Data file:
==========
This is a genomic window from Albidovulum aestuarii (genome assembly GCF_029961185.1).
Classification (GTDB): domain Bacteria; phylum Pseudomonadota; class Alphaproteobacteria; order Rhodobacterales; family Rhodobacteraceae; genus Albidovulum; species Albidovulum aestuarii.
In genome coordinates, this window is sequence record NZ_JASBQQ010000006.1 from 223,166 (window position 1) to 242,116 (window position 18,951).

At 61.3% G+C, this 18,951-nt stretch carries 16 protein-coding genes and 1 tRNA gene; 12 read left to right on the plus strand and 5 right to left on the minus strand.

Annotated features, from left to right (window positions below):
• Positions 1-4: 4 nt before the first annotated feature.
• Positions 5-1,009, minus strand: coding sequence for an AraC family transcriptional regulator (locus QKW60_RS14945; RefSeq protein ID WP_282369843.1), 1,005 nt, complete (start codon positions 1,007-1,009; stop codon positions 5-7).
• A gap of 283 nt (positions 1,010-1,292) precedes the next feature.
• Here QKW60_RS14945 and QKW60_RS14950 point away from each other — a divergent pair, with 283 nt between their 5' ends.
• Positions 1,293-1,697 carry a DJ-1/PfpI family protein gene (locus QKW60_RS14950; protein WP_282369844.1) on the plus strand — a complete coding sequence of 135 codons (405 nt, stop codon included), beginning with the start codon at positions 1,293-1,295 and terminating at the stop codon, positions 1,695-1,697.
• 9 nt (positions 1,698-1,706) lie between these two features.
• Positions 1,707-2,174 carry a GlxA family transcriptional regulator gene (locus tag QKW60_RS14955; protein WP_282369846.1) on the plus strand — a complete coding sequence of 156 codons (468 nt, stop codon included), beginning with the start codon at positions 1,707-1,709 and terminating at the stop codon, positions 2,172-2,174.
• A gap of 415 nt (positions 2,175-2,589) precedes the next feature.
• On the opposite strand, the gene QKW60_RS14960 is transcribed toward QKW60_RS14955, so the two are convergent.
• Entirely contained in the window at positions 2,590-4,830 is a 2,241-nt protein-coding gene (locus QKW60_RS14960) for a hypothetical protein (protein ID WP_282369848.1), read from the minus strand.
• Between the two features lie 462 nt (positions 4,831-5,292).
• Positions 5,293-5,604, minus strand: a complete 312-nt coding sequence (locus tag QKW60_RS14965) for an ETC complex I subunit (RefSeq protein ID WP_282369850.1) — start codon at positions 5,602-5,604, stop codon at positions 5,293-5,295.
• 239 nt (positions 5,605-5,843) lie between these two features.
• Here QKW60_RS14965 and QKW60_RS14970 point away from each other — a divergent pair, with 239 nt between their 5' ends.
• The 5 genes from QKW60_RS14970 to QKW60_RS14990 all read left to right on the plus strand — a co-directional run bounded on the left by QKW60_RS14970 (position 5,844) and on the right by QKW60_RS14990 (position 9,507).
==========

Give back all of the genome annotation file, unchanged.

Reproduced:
This is a genomic window from Albidovulum aestuarii (genome assembly GCF_029961185.1).
Classification (GTDB): domain Bacteria; phylum Pseudomonadota; class Alphaproteobacteria; order Rhodobacterales; family Rhodobacteraceae; genus Albidovulum; species Albidovulum aestuarii.
In genome coordinates, this window is sequence record NZ_JASBQQ010000006.1 from 223,166 (window position 1) to 242,116 (window position 18,951).

At 61.3% G+C, this 18,951-nt stretch carries 16 protein-coding genes and 1 tRNA gene; 12 read left to right on the plus strand and 5 right to left on the minus strand.

Annotated features, from left to right (window positions below):
• Positions 1-4: 4 nt before the first annotated feature.
• Positions 5-1,009, minus strand: coding sequence for an AraC family transcriptional regulator (locus QKW60_RS14945; RefSeq protein ID WP_282369843.1), 1,005 nt, complete (start codon positions 1,007-1,009; stop codon positions 5-7).
• A gap of 283 nt (positions 1,010-1,292) precedes the next feature.
• Here QKW60_RS14945 and QKW60_RS14950 point away from each other — a divergent pair, with 283 nt between their 5' ends.
• Positions 1,293-1,697 carry a DJ-1/PfpI family protein gene (locus QKW60_RS14950; protein WP_282369844.1) on the plus strand — a complete coding sequence of 135 codons (405 nt, stop codon included), beginning with the start codon at positions 1,293-1,295 and terminating at the stop codon, positions 1,695-1,697.
• 9 nt (positions 1,698-1,706) lie between these two features.
• Positions 1,707-2,174 carry a GlxA family transcriptional regulator gene (locus tag QKW60_RS14955; protein WP_282369846.1) on the plus strand — a complete coding sequence of 156 codons (468 nt, stop codon included), beginning with the start codon at positions 1,707-1,709 and terminating at the stop codon, positions 2,172-2,174.
• A gap of 415 nt (positions 2,175-2,589) precedes the next feature.
• On the opposite strand, the gene QKW60_RS14960 is transcribed toward QKW60_RS14955, so the two are convergent.
• Entirely contained in the window at positions 2,590-4,830 is a 2,241-nt protein-coding gene (locus QKW60_RS14960) for a hypothetical protein (protein ID WP_282369848.1), read from the minus strand.
• Between the two features lie 462 nt (positions 4,831-5,292).
• Positions 5,293-5,604, minus strand: a complete 312-nt coding sequence (locus tag QKW60_RS14965) for an ETC complex I subunit (RefSeq protein ID WP_282369850.1) — start codon at positions 5,602-5,604, stop codon at positions 5,293-5,295.
• 239 nt (positions 5,605-5,843) lie between these two features.
• Here QKW60_RS14965 and QKW60_RS14970 point away from each other — a divergent pair, with 239 nt between their 5' ends.
• The 5 genes from QKW60_RS14970 to QKW60_RS14990 all read left to right on the plus strand — a co-directional run bounded on the left by QKW60_RS14970 (position 5,844) and on the right by QKW60_RS14990 (position 9,507).